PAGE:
The general idea behind a points-based system is that people are scored on their personal attributes such as language skills, education, age and work experience. If their score hits the minimum required, they can acquire a visa. Crucially, there is no one fixed way to score enough points; a plethora of work experience can make up for older age and excellent language skills might make up for lack of formal education. As long as an individual’s different attributes add up to enough points, they will be granted a visa. The key point about points-based systems is not that they are inherently liberal or progressive; whether it is a liberal system will depend on how points are awarded. Rather, the key feature is their flexibility and the ability to get enough points by making any combination of characteristics. That is how the Australian points-based system works.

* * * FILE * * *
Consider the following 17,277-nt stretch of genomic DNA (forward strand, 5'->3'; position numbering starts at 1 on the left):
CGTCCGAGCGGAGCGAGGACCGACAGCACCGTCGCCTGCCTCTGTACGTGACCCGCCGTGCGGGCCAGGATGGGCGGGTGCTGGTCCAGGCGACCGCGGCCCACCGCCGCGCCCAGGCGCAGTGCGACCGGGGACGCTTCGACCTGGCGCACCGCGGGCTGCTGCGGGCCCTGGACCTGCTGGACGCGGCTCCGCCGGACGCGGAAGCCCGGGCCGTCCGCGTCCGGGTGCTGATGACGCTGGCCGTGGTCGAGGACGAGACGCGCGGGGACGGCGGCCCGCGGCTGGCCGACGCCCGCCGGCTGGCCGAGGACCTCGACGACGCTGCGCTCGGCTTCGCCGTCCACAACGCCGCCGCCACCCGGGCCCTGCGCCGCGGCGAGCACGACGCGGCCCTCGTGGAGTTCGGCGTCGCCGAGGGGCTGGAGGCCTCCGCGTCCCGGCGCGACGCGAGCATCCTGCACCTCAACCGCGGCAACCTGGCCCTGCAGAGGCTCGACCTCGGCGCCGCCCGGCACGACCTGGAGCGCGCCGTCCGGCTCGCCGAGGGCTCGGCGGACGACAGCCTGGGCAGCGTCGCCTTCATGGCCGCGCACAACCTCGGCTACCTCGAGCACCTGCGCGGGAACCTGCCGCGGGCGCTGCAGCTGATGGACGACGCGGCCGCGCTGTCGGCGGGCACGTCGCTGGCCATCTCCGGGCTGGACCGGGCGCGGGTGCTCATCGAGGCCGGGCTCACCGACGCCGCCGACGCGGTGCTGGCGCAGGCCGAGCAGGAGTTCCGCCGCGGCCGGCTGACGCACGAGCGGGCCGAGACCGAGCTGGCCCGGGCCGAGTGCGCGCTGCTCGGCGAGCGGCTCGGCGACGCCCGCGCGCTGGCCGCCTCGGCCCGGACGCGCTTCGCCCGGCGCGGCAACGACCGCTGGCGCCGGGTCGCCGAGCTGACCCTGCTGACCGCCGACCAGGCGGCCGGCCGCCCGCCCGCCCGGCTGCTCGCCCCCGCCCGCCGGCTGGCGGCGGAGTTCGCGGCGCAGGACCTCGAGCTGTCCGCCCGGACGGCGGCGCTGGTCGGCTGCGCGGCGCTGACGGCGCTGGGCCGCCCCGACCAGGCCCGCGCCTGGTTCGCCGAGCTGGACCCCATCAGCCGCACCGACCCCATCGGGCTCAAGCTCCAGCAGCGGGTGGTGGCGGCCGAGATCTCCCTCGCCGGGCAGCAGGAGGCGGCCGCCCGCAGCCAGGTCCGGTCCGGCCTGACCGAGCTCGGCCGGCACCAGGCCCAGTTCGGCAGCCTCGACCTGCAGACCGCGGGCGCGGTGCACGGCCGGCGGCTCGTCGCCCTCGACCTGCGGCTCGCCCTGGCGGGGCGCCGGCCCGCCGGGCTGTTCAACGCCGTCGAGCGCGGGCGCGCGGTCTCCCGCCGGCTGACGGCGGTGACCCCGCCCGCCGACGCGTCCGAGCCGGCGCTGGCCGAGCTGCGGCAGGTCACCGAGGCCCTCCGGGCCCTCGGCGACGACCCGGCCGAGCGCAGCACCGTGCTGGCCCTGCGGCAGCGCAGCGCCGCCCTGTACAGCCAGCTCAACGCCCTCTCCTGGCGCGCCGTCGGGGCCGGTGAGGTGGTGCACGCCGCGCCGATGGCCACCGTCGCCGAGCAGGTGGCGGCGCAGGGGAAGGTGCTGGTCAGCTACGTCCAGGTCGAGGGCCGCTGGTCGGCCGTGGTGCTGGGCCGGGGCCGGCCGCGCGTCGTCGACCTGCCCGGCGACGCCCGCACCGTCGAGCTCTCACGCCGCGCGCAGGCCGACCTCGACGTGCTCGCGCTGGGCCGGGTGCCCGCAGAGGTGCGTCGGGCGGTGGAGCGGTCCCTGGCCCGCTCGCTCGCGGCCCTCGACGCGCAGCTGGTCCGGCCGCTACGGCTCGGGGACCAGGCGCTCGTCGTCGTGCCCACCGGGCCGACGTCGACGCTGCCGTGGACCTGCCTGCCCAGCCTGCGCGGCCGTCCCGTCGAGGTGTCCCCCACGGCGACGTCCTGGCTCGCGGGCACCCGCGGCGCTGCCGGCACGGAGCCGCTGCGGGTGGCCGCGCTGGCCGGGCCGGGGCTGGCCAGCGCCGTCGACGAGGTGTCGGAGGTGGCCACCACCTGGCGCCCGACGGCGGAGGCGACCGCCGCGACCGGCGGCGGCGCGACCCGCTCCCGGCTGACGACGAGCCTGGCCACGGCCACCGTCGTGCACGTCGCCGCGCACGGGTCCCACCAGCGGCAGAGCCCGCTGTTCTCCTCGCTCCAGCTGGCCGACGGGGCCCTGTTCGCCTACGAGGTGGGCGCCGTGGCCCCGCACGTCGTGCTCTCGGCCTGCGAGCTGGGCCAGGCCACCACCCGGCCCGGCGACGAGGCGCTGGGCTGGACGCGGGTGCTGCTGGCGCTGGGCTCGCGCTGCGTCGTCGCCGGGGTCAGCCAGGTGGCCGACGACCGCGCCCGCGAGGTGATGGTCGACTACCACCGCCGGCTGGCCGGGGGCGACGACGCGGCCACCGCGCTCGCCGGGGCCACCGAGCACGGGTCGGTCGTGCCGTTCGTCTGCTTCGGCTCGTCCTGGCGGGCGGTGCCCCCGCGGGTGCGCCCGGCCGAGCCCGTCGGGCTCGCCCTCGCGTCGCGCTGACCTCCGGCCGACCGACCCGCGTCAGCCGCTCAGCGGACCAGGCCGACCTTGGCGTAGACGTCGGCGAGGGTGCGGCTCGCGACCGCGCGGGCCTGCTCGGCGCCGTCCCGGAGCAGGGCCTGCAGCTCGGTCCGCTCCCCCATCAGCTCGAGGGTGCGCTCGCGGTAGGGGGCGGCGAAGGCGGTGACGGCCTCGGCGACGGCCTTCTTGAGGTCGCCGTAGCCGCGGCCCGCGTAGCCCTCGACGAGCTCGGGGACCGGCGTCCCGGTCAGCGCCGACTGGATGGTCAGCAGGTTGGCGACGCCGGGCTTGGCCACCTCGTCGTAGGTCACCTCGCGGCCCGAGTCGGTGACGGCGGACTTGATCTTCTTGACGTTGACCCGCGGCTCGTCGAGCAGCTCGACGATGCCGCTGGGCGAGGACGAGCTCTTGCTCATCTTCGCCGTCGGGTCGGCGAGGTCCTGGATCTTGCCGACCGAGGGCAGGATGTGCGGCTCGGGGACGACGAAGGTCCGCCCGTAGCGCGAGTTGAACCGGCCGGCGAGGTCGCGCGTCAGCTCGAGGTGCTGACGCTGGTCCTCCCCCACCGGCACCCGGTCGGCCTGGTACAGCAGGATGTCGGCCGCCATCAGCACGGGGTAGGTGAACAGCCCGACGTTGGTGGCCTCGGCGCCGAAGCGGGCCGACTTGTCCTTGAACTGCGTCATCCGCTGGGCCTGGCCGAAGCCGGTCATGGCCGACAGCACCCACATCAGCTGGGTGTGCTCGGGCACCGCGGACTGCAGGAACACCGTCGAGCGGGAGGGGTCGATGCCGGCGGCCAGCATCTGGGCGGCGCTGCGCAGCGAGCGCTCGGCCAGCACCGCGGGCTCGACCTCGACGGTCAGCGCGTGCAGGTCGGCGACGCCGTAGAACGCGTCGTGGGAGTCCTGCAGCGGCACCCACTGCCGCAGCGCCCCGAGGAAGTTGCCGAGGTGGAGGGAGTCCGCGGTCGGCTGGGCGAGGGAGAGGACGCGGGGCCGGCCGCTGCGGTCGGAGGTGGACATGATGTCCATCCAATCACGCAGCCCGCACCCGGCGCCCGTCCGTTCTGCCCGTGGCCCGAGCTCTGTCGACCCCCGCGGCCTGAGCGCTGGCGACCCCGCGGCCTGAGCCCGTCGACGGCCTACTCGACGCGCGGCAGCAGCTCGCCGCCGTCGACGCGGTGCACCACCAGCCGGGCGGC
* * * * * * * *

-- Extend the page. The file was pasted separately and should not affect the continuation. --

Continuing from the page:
Contrastingly, the UK immigration system today is based on mandatory requirements. This is a system where applicants need to tick all the boxes in order to be granted a visa. For example, an applicant will need to prove his language skills, have a certain amount in savings, show that they have a job offer AND show that they will be making a minimum salary. If the individual lacks one of those requirements the visa will be refused, that is how simple it is.

The issues with the Tories’ proposals is that they want the best of both worlds. They want to introduce point-based characteristics, but keep the mandatory requirement of a job offer, combining mandatory requirements with points-based elements. Essentially, they want a points-based system where, after making the points-based selection, they can cherry pick who is granted a visa and who is not. As such, although they like to call it a points-based system, it not really points-based, and it is certainly not as simple or easy to navigate as portrayed by the Party.